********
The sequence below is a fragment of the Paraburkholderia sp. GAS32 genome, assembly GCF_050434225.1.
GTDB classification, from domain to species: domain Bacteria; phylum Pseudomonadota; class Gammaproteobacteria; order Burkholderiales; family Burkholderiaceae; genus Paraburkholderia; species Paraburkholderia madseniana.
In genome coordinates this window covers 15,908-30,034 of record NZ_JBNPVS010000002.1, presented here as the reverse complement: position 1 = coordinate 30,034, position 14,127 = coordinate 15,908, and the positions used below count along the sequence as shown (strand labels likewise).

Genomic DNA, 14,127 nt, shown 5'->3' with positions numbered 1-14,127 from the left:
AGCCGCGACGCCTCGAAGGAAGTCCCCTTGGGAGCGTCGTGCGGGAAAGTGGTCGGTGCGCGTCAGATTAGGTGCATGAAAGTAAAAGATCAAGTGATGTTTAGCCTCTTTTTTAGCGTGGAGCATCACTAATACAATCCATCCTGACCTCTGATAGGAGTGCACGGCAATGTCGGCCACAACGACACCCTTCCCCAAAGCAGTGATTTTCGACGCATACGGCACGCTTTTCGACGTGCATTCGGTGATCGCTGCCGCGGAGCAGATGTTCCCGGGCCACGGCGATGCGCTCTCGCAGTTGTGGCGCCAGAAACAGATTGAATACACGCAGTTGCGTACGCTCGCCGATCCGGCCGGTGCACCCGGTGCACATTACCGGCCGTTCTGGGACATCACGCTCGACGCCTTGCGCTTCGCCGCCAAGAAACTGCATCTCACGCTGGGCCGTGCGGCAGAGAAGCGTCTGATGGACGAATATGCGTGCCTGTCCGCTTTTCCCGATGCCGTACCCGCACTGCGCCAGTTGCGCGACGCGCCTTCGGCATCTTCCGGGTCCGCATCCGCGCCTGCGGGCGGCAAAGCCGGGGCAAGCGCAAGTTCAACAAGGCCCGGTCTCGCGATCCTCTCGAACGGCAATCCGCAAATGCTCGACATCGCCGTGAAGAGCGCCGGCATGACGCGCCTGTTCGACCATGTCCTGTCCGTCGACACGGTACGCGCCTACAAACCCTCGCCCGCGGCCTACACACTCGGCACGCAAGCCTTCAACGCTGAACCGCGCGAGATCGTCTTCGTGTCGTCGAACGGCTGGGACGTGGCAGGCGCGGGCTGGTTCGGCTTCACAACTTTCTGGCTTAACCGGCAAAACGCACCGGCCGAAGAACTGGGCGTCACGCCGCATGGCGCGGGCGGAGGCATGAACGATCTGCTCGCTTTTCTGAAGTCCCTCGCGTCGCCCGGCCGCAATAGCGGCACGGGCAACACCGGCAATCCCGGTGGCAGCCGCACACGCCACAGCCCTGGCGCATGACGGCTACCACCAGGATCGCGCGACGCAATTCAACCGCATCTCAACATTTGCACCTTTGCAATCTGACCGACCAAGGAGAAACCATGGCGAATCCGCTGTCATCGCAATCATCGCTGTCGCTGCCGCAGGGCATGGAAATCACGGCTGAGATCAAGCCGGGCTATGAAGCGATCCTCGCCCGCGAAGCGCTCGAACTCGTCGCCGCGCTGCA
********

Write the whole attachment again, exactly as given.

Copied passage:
The sequence below is a fragment of the Paraburkholderia sp. GAS32 genome, assembly GCF_050434225.1.
GTDB classification, from domain to species: domain Bacteria; phylum Pseudomonadota; class Gammaproteobacteria; order Burkholderiales; family Burkholderiaceae; genus Paraburkholderia; species Paraburkholderia madseniana.
In genome coordinates this window covers 15,908-30,034 of record NZ_JBNPVS010000002.1, presented here as the reverse complement: position 1 = coordinate 30,034, position 14,127 = coordinate 15,908, and the positions used below count along the sequence as shown (strand labels likewise).

Genomic DNA, 14,127 nt, shown 5'->3' with positions numbered 1-14,127 from the left:
AGCCGCGACGCCTCGAAGGAAGTCCCCTTGGGAGCGTCGTGCGGGAAAGTGGTCGGTGCGCGTCAGATTAGGTGCATGAAAGTAAAAGATCAAGTGATGTTTAGCCTCTTTTTTAGCGTGGAGCATCACTAATACAATCCATCCTGACCTCTGATAGGAGTGCACGGCAATGTCGGCCACAACGACACCCTTCCCCAAAGCAGTGATTTTCGACGCATACGGCACGCTTTTCGACGTGCATTCGGTGATCGCTGCCGCGGAGCAGATGTTCCCGGGCCACGGCGATGCGCTCTCGCAGTTGTGGCGCCAGAAACAGATTGAATACACGCAGTTGCGTACGCTCGCCGATCCGGCCGGTGCACCCGGTGCACATTACCGGCCGTTCTGGGACATCACGCTCGACGCCTTGCGCTTCGCCGCCAAGAAACTGCATCTCACGCTGGGCCGTGCGGCAGAGAAGCGTCTGATGGACGAATATGCGTGCCTGTCCGCTTTTCCCGATGCCGTACCCGCACTGCGCCAGTTGCGCGACGCGCCTTCGGCATCTTCCGGGTCCGCATCCGCGCCTGCGGGCGGCAAAGCCGGGGCAAGCGCAAGTTCAACAAGGCCCGGTCTCGCGATCCTCTCGAACGGCAATCCGCAAATGCTCGACATCGCCGTGAAGAGCGCCGGCATGACGCGCCTGTTCGACCATGTCCTGTCCGTCGACACGGTACGCGCCTACAAACCCTCGCCCGCGGCCTACACACTCGGCACGCAAGCCTTCAACGCTGAACCGCGCGAGATCGTCTTCGTGTCGTCGAACGGCTGGGACGTGGCAGGCGCGGGCTGGTTCGGCTTCACAACTTTCTGGCTTAACCGGCAAAACGCACCGGCCGAAGAACTGGGCGTCACGCCGCATGGCGCGGGCGGAGGCATGAACGATCTGCTCGCTTTTCTGAAGTCCCTCGCGTCGCCCGGCCGCAATAGCGGCACGGGCAACACCGGCAATCCCGGTGGCAGCCGCACACGCCACAGCCCTGGCGCATGACGGCTACCACCAGGATCGCGCGACGCAATTCAACCGCATCTCAACATTTGCACCTTTGCAATCTGACCGACCAAGGAGAAACCATGGCGAATCCGCTGTCATCGCAATCATCGCTGTCGCTGCCGCAGGGCATGGAAATCACGGCTGAGATCAAGCCGGGCTATGAAGCGATCCTCGCCCGCGAAGCGCTCGAACTCGTCGCCGCGCTGCA